Scientific Games’ SCiQ Systems Help Lotteries Find New Scratch Revenue

Marketing and analytics are important aspects of any business.

In the lottery industry, Scientific Games has worked to make that process easier for its retailers.

The SCiQ ecosystem has been expanding into multiple lotteries around the US since 2018.

These machines help take a lot of the marketing work and extra labor out of the retailers’ hands.

While operating for just scratch and instant games, and not lottery draw games for now, SCiQ is a tool many states hope can keep scratch sales growing in the years ahead.

What is SCiQ from Scientific Games?

The SCiQ ecosystems were introduced by Scientific Games even before the COVID-19 pandemic. However, they have seen a growth in value in the years post-pandemic for their labor-friendly abilities.

SCiQ is a dispensing lottery vendor that also keeps track of sales trends and data.

As stores make sales on retail tickets, the games are dispensed for the retailer. While that takes place, SCiQ tracks every unit of product sold in real time.

It allows for accurate and easy data that retailers won’t have to spend time doing themselves. The machines also provide easy inventory alerts when games are running low. That gives retailers the ability to stay ahead when it comes to restocking. It also saves time to avoid checking inventory frequently.

Since first introducing SCiQ, Scientific Games expanded the product to self-service lottery terminals called “PlayCentral, Powered by SCiQ.

These machines offer the same services and insights while allowing customers to purchase the tickets on their own without a face-to-face interaction.

Michael Martin, VP of Retail Solutions for Scientific Games, told La Fleur’s that SCiQ takes a lot of the workload and pressure off retailers:

“From the retailer’s perspective, the lottery category is challenging. On one hand, scratch game tickets generate foot traffic and, as analytics have proven, higher overall basket value in stores. On the other hand, shift reporting, shrink and inventory control for the products can be time-consuming and difficult for store managers.”

Currently, 13 different states are utilizing SCiQ.

Martin told La Fleur’s that his company was able to identify nearly $200 million in additional revenue that could be captured by proactive sales representatives and retailers over a one-year period.

Texas Lottery jumps on board with SCiQ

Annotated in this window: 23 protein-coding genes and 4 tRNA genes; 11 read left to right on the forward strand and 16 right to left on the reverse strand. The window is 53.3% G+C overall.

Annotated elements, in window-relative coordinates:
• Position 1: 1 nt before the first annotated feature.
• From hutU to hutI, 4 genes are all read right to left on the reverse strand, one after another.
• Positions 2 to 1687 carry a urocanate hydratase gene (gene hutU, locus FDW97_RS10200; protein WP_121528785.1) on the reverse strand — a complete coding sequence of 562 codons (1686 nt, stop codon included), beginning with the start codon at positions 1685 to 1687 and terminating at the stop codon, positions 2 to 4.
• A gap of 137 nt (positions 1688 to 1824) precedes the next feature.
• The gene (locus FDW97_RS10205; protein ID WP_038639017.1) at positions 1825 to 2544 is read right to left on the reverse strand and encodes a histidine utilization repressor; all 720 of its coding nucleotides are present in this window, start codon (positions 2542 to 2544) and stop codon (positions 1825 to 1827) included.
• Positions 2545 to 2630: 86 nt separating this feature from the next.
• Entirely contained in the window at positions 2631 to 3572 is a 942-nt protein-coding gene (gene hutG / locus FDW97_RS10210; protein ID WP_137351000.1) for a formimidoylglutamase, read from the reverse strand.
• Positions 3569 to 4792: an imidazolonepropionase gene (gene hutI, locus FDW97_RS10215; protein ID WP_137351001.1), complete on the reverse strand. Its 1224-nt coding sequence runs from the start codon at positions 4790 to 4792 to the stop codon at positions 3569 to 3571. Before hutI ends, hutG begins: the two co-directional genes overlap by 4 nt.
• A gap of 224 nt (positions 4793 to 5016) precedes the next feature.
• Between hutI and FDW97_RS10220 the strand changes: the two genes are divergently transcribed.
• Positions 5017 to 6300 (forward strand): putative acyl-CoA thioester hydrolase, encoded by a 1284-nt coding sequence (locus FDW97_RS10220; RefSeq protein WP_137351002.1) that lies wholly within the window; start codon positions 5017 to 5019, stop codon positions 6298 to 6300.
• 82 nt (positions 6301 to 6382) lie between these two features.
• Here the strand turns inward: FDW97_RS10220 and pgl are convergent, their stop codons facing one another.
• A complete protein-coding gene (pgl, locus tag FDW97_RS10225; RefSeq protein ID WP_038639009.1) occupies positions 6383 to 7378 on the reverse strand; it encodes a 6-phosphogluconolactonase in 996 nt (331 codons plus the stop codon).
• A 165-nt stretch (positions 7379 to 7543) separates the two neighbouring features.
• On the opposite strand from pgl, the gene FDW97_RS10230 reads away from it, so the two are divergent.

In the summer of 2023, the Texas Lottery developed a partnership with Scientific Games for SCiQ.

The machines began rolling out at select stores such as Circle K, Global Partners-Timewise, and YesWay, as well as some independent operators.

The products allowed retailers to be more engaged in the lottery process. They can now manage out-of-stock games more effectively and stay on top of what the market research says about the best game options for their territory.

Because of that, retailers have been more receptive to taking on higher price points, like $50 and $100 tickets. That’s something United Express Business Manager Tandy Arrant told La Fleurs:

“We were very excited to incorporate SCiQ into our everyday business. With all the stiff competition in the C-store arena these days, we felt this new system would be a point of differentiation that would draw guests to our stores.

“Not only has it accomplished that, but it has also given United Express a very detailed look at our accounting processes for scratch game tickets down to a single ticket sale. We did not have this insight before. We were able to expand our ticket selection in most locations and our sales have improved substantially. We are very pleased with the results.”

In fiscal year 2023, scratch tickets produced $6.7 billion in sales for Texas. Through 38 weeks of FY24, Texas was reporting $4.8 billion in scratch sales. That is 2.2% behind last year’s pace. However, sales are up for $30, $50, and $100 price points.

In addition to Texas, the Illinois Lottery placed a SCiQ system in about 10% of its retailers during FY24. Early sales results showed 3-6% growth over non-SCiQ locations.

Illinois plans on furthering the system expansion in FY25, moving up to about 33% of retail spots.


Photo by Charles Rex Arbogast / AP

About the Author

Drew Ellis

Drew Ellis

Lead Writer
A member of Catena Media since 2020, Drew Ellis is the Lead Writer at PlayiLottery, where he handles coverage of the online and retail lottery industry in the US. He previously spearheaded news content at PlayMichigan, where he covered one of the most prominent online lottery industries in the US — among the many other aspects of Michigan's sprawling iGaming market. You can email him at [email protected].
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